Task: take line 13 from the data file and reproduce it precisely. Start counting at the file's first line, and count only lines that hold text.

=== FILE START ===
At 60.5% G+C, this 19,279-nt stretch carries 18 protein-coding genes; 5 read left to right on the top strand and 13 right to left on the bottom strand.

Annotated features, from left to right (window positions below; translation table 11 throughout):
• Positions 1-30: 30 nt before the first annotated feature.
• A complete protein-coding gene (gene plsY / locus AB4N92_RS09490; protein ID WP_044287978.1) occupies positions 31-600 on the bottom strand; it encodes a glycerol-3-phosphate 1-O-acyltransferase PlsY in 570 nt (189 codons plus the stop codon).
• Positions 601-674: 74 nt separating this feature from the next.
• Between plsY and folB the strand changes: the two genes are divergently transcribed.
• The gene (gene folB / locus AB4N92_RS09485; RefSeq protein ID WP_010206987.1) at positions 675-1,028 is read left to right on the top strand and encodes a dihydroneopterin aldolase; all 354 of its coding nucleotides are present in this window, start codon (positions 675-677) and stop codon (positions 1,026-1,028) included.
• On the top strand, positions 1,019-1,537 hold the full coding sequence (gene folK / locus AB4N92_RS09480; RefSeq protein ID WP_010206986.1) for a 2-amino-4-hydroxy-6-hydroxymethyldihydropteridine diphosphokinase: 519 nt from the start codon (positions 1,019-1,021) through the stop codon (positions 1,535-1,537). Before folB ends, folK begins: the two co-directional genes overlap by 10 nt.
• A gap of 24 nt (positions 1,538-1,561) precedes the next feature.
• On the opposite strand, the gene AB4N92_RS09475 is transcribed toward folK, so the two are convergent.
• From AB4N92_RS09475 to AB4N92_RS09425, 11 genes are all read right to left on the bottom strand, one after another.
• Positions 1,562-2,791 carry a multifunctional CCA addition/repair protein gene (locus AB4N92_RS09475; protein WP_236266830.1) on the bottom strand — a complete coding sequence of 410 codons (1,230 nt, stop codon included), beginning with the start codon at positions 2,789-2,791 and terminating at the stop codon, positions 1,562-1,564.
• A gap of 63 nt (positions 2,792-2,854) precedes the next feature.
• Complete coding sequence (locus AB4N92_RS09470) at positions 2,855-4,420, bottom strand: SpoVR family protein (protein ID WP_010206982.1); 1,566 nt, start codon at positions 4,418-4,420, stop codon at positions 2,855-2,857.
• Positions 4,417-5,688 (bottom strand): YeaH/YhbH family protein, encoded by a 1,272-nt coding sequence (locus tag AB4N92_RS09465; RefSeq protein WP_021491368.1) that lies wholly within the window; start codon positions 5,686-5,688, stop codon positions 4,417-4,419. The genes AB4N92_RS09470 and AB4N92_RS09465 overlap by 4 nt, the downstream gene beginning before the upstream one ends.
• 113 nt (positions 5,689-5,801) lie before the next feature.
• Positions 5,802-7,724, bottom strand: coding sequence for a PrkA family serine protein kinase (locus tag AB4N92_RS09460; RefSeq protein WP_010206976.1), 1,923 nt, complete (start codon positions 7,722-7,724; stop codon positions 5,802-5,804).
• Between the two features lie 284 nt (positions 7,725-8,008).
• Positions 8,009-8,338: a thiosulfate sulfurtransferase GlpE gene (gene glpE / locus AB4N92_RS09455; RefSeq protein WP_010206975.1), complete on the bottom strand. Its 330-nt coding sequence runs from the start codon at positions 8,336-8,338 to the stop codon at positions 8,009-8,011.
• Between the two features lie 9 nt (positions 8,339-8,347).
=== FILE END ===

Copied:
• A gap of 63 nt (positions 2,792-2,854) precedes the next feature.